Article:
As problem-solving courts continue to expand across Indiana, Allen County is introducing a new program into the state’s suite of specialty courts.
Launched under provisional certification in August, the Operating a Vehicle While Intoxicated Court in Allen County is the first of its kind in Indiana. The new problem-solving court program is designed for repeat OWI offenders who wouldn’t otherwise qualify for another of the county’s five other problem-solving courts.
Allen County Adult Probation administers the program in Allen Circuit Court. Right now, that means a team including Judge Thomas Felts, Magistrate Judge Steven Godfrey and Adult Probation director Eric Zimmerman are among those leading the growing program.
That team will soon change, though. Felts is taking senior status at the first of the year while Godfrey is moving to the Allen Superior Court bench. Judge Wendy Davis, now a Superior Court judge, will transition to the Circuit Court bench, filling Felts’ seat and presiding over the new court.
“Thankfully, with Judge Davis having 10 years now being in the Criminal Division, this will fit right into her bailiwick,” Felts said.
Lining it up
The creation of an OVWI problem-solving court has been 10 years in the making, Felts said.
The judge is no stranger to problem-solving programs. Allen County now has six such programs, three of which — Veterans Court, Restoration Court and OVWI Court — are held in the Circuit Court courtroom.
Felts first learned about the concept of an alcohol abuse court nearly a decade ago through his other problem-solving court work, but the timing wasn’t right back then. He put the idea on the back burner with a promise to himself to revisit it and asked his law clerks to keep tabs on any national developments.
Then in 2019, Felts was asked by an Indiana Supreme Court employee whether he had interest in starting an OVWI court. That was when progress officially began.
“It took a while to get all the players lined up together, because it’s definitely the team concept,” Felts said. “… With the passage of time and experience and the track record we as a court put together for success in our other problem-solving courts, we finally got everybody lined up.”
The Allen County OVWI Court operates much the same as other problem-solving courts, such as drug or mental health courts. There are qualifications for joining the program, phases to the treatment plan, community services available and rewards or sanctions based on behavior.
The first step to joining the OVWI program is to be charged with felony drunk driving, according to Zimmerman. A felony charge, as opposed to a misdemeanor, means the offender has at least one prior OWI in the last five years.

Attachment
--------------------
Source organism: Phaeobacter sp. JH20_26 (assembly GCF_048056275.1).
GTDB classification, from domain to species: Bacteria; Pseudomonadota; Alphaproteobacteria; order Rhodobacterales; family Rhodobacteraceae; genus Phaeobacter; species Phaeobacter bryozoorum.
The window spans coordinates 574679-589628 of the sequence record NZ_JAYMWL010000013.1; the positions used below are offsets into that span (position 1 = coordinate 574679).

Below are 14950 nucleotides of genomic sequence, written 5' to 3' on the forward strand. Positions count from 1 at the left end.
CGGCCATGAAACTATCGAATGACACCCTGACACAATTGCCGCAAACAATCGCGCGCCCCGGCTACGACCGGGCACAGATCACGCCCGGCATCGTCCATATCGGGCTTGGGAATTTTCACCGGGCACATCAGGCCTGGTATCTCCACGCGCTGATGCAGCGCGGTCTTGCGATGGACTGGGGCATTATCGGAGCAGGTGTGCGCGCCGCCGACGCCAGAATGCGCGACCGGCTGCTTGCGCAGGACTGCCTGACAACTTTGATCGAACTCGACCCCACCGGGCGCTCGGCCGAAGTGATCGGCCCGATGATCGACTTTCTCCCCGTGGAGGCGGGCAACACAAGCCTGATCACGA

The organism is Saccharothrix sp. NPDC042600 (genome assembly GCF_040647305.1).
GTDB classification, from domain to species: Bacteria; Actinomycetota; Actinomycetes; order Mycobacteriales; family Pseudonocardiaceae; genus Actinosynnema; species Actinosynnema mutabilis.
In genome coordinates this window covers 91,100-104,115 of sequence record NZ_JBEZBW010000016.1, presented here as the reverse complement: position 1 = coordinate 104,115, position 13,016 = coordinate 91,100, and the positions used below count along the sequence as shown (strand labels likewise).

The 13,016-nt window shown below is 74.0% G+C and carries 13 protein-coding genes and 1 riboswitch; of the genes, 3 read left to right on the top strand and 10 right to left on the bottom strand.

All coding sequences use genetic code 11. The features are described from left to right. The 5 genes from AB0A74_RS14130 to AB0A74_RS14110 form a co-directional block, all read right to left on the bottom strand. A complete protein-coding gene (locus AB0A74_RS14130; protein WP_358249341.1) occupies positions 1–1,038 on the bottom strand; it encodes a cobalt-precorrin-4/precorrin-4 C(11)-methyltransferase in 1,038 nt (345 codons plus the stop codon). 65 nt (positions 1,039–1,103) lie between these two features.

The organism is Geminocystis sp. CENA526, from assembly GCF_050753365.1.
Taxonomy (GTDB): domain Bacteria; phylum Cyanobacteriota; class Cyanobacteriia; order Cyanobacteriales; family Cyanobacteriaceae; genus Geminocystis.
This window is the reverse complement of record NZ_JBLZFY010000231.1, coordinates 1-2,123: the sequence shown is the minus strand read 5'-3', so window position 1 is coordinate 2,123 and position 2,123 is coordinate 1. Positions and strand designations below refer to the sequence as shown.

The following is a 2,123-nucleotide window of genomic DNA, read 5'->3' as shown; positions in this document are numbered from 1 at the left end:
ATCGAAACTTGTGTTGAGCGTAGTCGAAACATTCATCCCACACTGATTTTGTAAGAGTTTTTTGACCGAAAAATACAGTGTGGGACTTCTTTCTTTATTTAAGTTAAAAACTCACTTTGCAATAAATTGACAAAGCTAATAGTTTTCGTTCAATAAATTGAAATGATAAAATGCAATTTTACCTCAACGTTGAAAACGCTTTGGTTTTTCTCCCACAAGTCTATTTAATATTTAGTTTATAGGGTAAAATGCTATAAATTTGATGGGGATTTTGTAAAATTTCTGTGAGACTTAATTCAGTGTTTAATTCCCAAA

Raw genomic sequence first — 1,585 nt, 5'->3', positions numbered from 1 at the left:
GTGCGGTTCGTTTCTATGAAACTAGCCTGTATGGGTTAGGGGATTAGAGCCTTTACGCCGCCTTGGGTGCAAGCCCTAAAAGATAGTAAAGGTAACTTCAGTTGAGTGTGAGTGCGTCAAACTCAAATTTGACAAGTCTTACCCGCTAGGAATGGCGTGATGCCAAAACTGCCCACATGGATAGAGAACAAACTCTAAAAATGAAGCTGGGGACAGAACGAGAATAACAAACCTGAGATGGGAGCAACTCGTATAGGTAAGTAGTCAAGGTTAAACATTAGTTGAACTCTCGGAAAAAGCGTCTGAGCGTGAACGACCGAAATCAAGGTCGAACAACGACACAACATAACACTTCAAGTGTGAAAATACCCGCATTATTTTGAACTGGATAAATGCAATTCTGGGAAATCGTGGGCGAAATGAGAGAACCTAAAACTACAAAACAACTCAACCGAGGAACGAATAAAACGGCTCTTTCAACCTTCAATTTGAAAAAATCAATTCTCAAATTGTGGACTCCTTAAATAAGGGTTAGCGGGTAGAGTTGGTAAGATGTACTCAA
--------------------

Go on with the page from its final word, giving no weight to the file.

The county’s mental health and veterans court programs can include alcohol abuse, but those programs come with other qualifications, Godfrey said. Mental health court, for example, requires a participant to have a mental health disorder on top of addiction, while veterans court is reserved for service members.
“That left a large segment of the population that didn’t have a mental health issue, but they do have a serious drinking problem,” he said.
The program is expected to take about 2½ years to complete, Godfrey continued. Participants will enter into deferred prosecution agreements during that time, and if they complete the program successfully, the charges will be dismissed.
Right now the county has close to 50 participants in OVWI Court and it grows weekly, Felts said. He likes to have a question prepared for each session of the program to engage with participants — on Nov. 16, for example, they were asked to say what they were grateful for in honor of Thanksgiving.
“Hearing other people’s successes and failures, it helps them to relate to each other,” the judge said.
In Allen County, organizations including the Recovery Center of AADP and the Park Center partner with court officials to provide treatment. The program relies on medically assisted treatment, often referred to as MAT, and other evidence-based counseling services to help participants reach individual goals, Zimmerman said.
Each participant will have their own path to recovery, Godfrey said, and the court knows that success won’t come overnight. Drug tests will come back positive, he said, and that reality is built into the program.
A first-time violation, for example, might lead to seven hours of community service. The next time, the court might order that a participant wear an ankle monitor. The third offense could lead to a weekend spent in jail.
“It’s measured responses to everything,” Godfrey said.
Though OVWI Court was launched during a pandemic, it was able to proceed largely as normal because Allen County Courts were holding in-person proceedings again by August, Godfrey said. But with the recent surge of COVID-19 cases, Felts acknowledged that could change.
For now, program leaders are focused on the next step in the process: getting official certification from the Indiana Supreme Court Office of Court Services. That certification will also come from the IOCS after six months of successful provisional status.
Already Judge Davis has begun sitting in on OVWI Court sessions as she prepares to move to Circuit Court, Felts said, and Godfrey noted that he’ll be just down the hall if she has any questions.
Even as he prepares for retirement, Felts is not leaving the world of problem-solving courts completely. Rather, he’s taking on the role of senior judge and will be working with the IOCS to help other counties launch problem-solving programs. Allen County has already heard from courts in three other counties, including Marion, that are interested in starting an OVWI program.
“I’m glad that now in my new role I’ll be able to give them even more information and will be able to help other courts get started in their counties, as well,” he said.•